IAC presents the First Science Bee in Kichwa
Kichwa is an indigenous language with the largest number of speakers in Ecuador with the country’s indigenous population representing 1.1 million of the country’s total including 14 different indigenous nationalities. Around 50% of the Kichwa population maintains their native language (around 500,000, according to the latest Census) with more than 180,000 young people between the ages of 12 and 17 who use it. However, since Kichwa is primarily a spoken language, histories and aspects of the language have not been recorded fully in writing which nowadays results in a loss of intergenerational transmission of knowledge and culture.
For this reason IAC Ecuador has pursued the development of the Kichwa Science Bee with the main purpose being to reinforce the preservation of the language and the ancestral knowledge of the peoples who use it. IAC- Ecuador and KISTH designed an experience of intercultural revitalization of the language by means of recreational activities and academic competitions encouraging the youth to learn more of their own language and rewarding students for their knowledge.
KISTH (Kichwa Institute of Science Technologies and Humanities) is a non-for-profit organization that promotes the linguistic revitalization of Kichwa, with the mission to generate projects that encourages learning of science, technology, innovation and ancestral knowledge. Through this concept and through a cooperative agreement between International Academic Competitions – Ecuador, and KISTH, the first Kichwa Science Bee was organized, as we will describe below.
- The Kichwa Science Bee saw 120 participants across Ecuador.
- It employed 4 directors, 13 moderators, 13 support staff of Kichwa descent. In addition, question writers were recruited from “Warmi STEM,” a suborganization within KISTH composed of young women.
- It generated curiosity among student and adult viewers. The competitions had an audience of young individuals aging from 14 to 17 years old, in addition to their older relatives and other intrigued passerbys who were curious about this competition.
- There were winners from 13 different communities throughout Ecuador.
- New projects were conceived in collaboration with the public sector, to coordinate actions to preserve Kichwa language.
- New memorandum of understandings (MoU’s) may take place, to carry out similar or more dynamic activities with the KISTH Foundation.
- Two media partnership agreements have been signed with two recognized community media outlets in the northern region of the country.
- Private and public actors contributed with financial and in-kind donations.
How was the process carried out?
The competition was divided into four phases. The only two requirements for singing up was knowing the language and being between the ages of 14 to 17 years old. After that, local, regional, and finally national competitions were held. The participants had access to a manual with the tournament agendas, the itineraries, and the methodology of the competitions. Each round of the tournament used packets with 30 tossup questions per round with focuses on science in context with Kichwa cultures.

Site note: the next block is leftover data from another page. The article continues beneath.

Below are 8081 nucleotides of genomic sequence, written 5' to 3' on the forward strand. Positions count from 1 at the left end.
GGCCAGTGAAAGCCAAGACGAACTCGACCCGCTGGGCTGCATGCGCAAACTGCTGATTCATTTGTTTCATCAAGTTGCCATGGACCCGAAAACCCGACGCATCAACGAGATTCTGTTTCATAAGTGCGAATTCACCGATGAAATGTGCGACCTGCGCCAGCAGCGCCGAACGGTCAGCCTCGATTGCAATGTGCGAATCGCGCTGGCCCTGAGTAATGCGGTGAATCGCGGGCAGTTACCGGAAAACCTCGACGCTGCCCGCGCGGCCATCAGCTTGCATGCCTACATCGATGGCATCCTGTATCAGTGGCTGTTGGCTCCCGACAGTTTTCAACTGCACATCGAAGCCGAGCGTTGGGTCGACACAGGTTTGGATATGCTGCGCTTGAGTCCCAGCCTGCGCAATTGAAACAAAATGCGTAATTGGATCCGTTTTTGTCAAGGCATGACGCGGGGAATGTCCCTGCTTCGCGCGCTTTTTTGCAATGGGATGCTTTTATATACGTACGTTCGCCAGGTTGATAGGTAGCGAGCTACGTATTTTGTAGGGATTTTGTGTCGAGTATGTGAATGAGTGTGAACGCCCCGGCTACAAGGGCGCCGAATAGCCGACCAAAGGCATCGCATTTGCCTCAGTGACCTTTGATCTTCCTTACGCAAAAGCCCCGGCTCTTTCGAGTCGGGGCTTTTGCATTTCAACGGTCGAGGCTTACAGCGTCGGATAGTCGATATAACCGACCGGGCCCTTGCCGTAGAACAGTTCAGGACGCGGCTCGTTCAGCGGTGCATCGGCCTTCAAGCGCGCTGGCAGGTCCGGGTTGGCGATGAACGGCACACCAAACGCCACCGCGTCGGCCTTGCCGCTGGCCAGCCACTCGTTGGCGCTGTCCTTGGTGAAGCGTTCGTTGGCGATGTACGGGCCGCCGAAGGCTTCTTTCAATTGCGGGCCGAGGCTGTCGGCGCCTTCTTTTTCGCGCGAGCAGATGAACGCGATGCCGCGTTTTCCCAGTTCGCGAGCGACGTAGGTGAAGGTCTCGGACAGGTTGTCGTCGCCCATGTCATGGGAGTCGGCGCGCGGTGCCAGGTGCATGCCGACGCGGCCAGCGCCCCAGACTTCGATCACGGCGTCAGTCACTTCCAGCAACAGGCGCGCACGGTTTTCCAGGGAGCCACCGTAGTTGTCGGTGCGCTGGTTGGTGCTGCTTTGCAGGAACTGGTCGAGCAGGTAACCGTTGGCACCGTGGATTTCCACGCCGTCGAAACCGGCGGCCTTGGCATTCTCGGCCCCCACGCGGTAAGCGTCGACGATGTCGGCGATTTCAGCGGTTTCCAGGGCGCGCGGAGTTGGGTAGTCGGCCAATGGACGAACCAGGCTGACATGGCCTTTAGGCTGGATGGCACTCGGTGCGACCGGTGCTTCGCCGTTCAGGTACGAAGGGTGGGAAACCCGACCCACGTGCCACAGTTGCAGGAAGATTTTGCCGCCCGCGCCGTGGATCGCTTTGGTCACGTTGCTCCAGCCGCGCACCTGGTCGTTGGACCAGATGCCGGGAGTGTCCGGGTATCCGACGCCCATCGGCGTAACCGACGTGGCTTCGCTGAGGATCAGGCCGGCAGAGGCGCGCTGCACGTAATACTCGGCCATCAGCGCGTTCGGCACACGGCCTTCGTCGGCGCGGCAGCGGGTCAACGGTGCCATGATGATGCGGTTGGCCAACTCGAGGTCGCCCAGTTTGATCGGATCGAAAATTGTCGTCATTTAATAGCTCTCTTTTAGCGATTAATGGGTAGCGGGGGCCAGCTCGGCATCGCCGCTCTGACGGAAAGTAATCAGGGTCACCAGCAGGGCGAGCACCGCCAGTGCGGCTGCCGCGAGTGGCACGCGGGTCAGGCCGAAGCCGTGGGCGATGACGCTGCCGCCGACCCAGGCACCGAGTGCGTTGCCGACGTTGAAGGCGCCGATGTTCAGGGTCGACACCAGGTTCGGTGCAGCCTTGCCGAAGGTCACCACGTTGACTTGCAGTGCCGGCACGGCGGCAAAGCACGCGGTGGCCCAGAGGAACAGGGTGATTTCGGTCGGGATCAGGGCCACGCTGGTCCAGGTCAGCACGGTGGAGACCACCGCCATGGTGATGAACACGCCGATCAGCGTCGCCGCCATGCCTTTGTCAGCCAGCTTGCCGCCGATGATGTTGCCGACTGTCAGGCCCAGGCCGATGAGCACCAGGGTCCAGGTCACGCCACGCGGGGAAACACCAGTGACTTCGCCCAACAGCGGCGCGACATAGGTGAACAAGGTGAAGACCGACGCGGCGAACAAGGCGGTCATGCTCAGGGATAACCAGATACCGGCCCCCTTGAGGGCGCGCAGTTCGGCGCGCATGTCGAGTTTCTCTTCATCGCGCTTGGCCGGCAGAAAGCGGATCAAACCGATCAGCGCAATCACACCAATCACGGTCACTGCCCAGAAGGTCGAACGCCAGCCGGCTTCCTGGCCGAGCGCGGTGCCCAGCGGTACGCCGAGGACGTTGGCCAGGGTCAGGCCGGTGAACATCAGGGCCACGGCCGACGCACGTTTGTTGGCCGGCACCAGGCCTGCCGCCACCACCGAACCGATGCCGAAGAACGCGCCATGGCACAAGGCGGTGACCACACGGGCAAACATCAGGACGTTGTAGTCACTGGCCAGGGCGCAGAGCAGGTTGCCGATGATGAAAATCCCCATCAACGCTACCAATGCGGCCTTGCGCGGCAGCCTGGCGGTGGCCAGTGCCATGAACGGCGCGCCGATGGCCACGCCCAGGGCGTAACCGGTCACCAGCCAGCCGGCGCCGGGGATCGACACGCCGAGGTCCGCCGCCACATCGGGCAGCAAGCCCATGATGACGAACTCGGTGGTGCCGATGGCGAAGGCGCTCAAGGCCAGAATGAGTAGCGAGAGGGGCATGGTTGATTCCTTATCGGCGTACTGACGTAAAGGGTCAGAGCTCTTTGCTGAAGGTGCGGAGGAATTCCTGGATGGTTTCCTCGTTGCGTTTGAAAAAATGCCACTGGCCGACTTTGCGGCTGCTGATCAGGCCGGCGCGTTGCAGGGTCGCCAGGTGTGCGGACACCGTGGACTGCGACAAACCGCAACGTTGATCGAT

The main challenge was outreach since the majority of the population resides in more rural communities. Therefore, the strategy was to approach them with the help of municipal and provincial government, and complemented with the help of political actors, NGOs and other non-profit organizations. After initial contact was made, KISTH initiated dialogue with community leaders who gave spokespeople airtime at a community board assembly typical of each of their cultures.
KISTH created a promotional video that was distributed through community digital media channels, a very successful strategy since the Kichwa community tends to use this form of media to organize politically.
On October 29, it was evident the great reception that the project had among young people. Besides having the winners of the 13 locations, there were several people who decided to come to witness the competition.
The winners of phase 1 received their recognitions, and a digital guide that allows them to continue on the path of the strengthening Kichwa language use.
The next phases of the competitions were the regional competitions that took place on November 19 at 2 pm simultaneously in the 3 locations:
Southern regional – City of Cañar
Regional Center – City of Ambato,
Northern region – City of Ibarra
10 finalists earned their spot to the grand finale that took place on Saturday, December 10 in San Rafael a renown place for its waterfalls and lagoon, near the town of Otavalo.